Deborah Vance is back in Hollywood, but she had to give up a lot to get there. In the last few seconds of the bittersweet season finale of Hacks, Deborah (played by Emmy winner Jean Smart) gives Ava (played by Hannah Einbinder) the old heave-ho. Does Deborah really want to help Ava with her career, or does she just want to get back at the young writer for being so cynical? Here, Lucia Aniello, Paul W. Downs, and Jen Statsky, who has won an Emmy for their writing, take us back to that time and talk about Deborah’s future in Hollywood.
DECIDER: The first season concluded on a cliffhanger about Ava’s treachery. Many of the emotional storylines are neatly wrapped up at the end of the season. Did it strike you as a possible series finale? How many seasons do you think there will be in the future? Why would you want to finish it without establishing a clear Season 3 storyline?
Lucia Aniello: How many seasons? The answer is 69! [she makes a peace sign] Just kidding. We have an idea of how many seasons there are, but I’m not sure if we really know. The truth is, we know how we want the story to end. We’ve said this before, and I think we’ve told you, too. I don’t think we know exactly how many seasons it will take to tell that story, but we do know how we want it to end. So, right now, we are just a small part of a bigger story.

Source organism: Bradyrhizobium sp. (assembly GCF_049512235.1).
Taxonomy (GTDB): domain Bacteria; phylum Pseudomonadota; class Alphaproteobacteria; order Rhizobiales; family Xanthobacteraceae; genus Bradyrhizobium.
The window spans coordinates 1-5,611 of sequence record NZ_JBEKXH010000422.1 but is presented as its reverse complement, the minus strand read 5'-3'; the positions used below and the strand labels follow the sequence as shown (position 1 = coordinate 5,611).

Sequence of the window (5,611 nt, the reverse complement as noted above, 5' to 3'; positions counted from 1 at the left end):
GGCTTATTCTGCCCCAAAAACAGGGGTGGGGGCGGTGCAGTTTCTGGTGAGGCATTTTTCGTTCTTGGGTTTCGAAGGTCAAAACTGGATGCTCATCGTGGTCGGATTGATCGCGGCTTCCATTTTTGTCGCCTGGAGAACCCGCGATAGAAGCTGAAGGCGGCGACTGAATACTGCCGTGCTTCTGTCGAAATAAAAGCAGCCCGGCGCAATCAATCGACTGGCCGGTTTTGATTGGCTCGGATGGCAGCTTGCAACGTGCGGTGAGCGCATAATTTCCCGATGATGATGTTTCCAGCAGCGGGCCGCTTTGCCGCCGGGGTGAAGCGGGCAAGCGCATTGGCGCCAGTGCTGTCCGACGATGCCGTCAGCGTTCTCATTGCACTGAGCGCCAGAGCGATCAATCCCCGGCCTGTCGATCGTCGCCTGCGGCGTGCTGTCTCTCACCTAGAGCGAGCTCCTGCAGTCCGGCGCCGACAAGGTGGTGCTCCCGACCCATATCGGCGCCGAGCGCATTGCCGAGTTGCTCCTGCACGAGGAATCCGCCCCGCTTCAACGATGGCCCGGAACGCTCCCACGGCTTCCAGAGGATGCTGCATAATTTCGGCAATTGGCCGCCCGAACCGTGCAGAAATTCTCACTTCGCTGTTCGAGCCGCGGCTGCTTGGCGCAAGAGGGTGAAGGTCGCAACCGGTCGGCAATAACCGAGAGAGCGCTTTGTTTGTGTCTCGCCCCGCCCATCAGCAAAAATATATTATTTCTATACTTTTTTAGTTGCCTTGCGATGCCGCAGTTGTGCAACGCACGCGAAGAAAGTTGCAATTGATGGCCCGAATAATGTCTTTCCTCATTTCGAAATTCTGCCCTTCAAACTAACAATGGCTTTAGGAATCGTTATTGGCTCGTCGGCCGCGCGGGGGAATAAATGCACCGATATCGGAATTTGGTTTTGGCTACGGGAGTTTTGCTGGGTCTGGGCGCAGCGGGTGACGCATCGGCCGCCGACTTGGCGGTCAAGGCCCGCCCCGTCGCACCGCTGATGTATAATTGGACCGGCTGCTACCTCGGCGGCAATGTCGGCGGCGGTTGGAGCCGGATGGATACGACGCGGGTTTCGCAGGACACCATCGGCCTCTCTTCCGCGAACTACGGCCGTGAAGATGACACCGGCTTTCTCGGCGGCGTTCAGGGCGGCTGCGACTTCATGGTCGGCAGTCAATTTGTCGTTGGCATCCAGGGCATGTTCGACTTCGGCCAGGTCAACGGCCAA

Jen Statsky: And I don’t know if we really feel like the stories are over or wrapped up. It’s more than the characters are changing and growing, and we’ve always said we wanted this show to feel as real and grounded as possible. And we wanted — especially with someone like Deborah, who is learning about herself through her actions and whose actions are changing as she learns to be more responsible for herself — for those lessons to show up in her actions as well.
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In that vein, there’s a recurring theme this season concerning whether or not you have to be ruthless to succeed in comedy. Deborah believes you are. But Ava’s biggest victories this season appear to be when she is nicer, more honest or admits her flaws. Is Deborah correct in her assessment? Is it necessary for Ava to be a shark? Is that one of the subjects you’d want to explore? What are your thoughts on that thesis?
Aniello: I think it has always been true, especially for women in the arts, that you have to be a tough competitor. But I think that’s less true now that things have changed and women have more chances. So, that is true, but I think it’s less true as the industry changes, hopefully for the better. I agree with what you’re saying, but I also think that Ava’s wins come from her admitting her mistakes, becoming more open, and being willing to look at herself in a way she’s never been able to before. So I think that both of them have become better people by thinking more about themselves, but I’m not sure that either of them has reached Nirvana yet.